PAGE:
Wishful thinking is a useful reflex against fear. When Donald Trump started to rise in the opinion polls, I told myself that his partisans wanted to send an angry message to the ruling elites but that surely they wouldn't want to see him in the Oval Office and that they would soon opt for a serious contender.
When he went on to lead in the state caucuses and primaries, I told myself that, even if he became the Republican nominee, Hillary Clinton would beat him hands down. Considering that Mr. Trump is arguably the craziest of the Republican contenders, I again told myself, wouldn't it make Ms. Clinton's victory easier than if she were facing a moderate, credible adversary?
Now I'm not so sure. All the Republican moderates have been, or will soon be, eliminated. The last man standing against Mr. Trump might be Texas Senator Ted Cruz, who in his way is even scarier than Mr. Trump because he is a dogmatic social conservative, a puritan hawk whose political agenda has been written by God himself. And there is a remote possibility that Ms. Clinton, even though she is sailing toward the nomination, could be defeated by a forceful Republican who crosses party lines and is the ultimate "outsider" – namely, Mr. Trump.
This would be in tune with the current populist climate, where masses of people are rebelling against the traditional political class. And Ms. Clinton, the ultimate "insider," is vulnerable. Otherwise, she wouldn't have lost eight primaries and caucuses to a relatively marginal senator, a self-described socialist, on whom nobody would have bet a five-dollar bill a year ago.
The surprising rise of Vermont Senator Bernie Sanders in the polls and the enthusiasm he generates are not only signs that millions of Americans are moving more toward the left, but also are an indirect rejection of Ms. Clinton – her greedy ties to Wall Street, where corporate speaking fees made her a multimillionaire in the runup to her official candidacy; her mediocre performance as secretary of state; her use of her private e-mail in communicating with the administration, a scandal that could theoretically prevent her from running for office. Worse, given that perceptions are everything in politics, people don't seem to be attracted to her emotionally. She is seen as cold, calculating, scripted – a big contrast with Mr. Trump, who exudes self-confidence and spontaneity and likes to give the impression of telling the truth.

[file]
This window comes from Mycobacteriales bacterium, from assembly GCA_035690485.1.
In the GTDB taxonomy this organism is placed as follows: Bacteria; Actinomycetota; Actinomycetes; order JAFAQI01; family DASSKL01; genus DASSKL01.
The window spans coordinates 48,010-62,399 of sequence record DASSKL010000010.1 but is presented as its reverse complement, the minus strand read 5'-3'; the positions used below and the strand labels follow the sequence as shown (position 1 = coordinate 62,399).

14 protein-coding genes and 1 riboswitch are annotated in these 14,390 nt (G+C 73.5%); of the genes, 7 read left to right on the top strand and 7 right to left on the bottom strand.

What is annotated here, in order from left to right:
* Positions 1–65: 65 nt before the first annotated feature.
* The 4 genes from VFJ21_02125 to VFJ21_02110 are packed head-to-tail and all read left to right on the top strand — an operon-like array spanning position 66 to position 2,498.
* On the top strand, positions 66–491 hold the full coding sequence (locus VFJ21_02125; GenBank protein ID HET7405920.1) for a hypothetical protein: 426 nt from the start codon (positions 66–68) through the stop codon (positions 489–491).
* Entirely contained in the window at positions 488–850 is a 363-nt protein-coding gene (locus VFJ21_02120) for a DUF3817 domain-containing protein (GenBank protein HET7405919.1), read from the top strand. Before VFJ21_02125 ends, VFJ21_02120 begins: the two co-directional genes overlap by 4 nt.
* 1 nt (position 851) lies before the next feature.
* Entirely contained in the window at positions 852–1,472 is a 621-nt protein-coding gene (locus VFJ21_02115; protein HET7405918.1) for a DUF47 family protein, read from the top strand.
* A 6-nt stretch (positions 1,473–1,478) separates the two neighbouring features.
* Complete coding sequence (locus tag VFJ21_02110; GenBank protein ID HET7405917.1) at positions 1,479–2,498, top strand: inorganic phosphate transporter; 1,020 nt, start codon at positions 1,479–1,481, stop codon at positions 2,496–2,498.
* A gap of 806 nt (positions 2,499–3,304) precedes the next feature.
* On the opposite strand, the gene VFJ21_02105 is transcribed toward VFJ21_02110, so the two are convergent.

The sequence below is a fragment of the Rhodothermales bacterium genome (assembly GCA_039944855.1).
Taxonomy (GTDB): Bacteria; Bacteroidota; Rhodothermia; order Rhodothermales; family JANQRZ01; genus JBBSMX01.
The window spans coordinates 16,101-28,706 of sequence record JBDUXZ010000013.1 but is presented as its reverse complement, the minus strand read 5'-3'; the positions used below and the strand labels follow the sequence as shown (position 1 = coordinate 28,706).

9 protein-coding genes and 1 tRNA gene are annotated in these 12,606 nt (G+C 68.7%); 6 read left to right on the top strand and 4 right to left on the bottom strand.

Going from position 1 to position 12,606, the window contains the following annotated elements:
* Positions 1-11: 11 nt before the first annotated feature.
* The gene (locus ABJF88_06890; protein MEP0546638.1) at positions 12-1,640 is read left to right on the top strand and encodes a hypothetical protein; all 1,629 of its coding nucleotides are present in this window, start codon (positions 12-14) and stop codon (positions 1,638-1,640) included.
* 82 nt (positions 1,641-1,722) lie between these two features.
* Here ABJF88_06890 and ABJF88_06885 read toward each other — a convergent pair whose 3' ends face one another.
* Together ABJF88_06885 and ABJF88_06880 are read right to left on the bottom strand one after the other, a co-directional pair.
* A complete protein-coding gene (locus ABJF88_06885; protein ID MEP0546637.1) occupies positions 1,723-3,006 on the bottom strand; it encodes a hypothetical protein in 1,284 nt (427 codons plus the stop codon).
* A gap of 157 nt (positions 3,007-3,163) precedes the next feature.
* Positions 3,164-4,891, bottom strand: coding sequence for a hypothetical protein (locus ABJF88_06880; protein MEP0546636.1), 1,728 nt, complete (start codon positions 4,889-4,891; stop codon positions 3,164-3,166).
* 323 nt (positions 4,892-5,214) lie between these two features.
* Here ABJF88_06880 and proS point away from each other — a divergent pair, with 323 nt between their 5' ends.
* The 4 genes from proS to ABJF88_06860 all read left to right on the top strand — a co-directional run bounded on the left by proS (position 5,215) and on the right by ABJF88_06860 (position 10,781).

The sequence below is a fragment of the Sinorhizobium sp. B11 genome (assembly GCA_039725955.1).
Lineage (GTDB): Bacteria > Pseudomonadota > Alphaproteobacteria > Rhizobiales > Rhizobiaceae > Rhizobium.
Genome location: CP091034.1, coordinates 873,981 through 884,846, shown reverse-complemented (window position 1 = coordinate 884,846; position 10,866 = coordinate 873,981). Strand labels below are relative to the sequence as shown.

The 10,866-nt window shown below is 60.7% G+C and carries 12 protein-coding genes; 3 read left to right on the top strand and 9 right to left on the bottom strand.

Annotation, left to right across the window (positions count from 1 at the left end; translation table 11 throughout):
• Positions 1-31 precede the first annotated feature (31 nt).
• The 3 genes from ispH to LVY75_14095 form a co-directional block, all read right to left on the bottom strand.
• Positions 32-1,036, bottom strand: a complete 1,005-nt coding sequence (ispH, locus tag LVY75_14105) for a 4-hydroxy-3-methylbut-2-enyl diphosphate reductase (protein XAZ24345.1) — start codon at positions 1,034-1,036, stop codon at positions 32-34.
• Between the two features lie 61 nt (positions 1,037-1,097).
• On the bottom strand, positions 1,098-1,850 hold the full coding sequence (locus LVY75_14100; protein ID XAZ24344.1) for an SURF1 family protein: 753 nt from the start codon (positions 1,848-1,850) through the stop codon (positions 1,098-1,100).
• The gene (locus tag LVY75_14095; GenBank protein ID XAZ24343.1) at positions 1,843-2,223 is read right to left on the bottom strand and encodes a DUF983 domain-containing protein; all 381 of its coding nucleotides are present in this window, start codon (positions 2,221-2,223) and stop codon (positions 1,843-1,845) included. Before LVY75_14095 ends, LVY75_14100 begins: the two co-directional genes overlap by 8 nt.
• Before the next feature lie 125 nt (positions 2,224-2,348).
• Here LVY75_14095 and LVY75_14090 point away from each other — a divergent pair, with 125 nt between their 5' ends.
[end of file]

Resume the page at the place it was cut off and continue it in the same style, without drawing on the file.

Some pundits have likened him to Hitler, which is silly. The only historical character he might evoke would be Mussolini: As with the fascist Italian dictator, who started as a labour union leader, part of Mr. Trump's agenda comes from the left (his rejection of free trade, his approval of publicly funded health care), and on most issues he doesn't come across as a social conservative. He is, like Il Duce, a staunch authoritarian, and if he were in a country without the admirable U.S. system of checks and balances, he might become a kind of dictator.
More to the point, he is a xenophobic populist leader – a growing breed in Britain, France, Poland, Croatia, Hungary, Slovakia and even Scandinavia. One difference is that Mr. Trump is more vulgar and more ignorant than his European counterparts. But – and this is the appalling difference – the United States isn't just any country. What happens there will affect the whole world.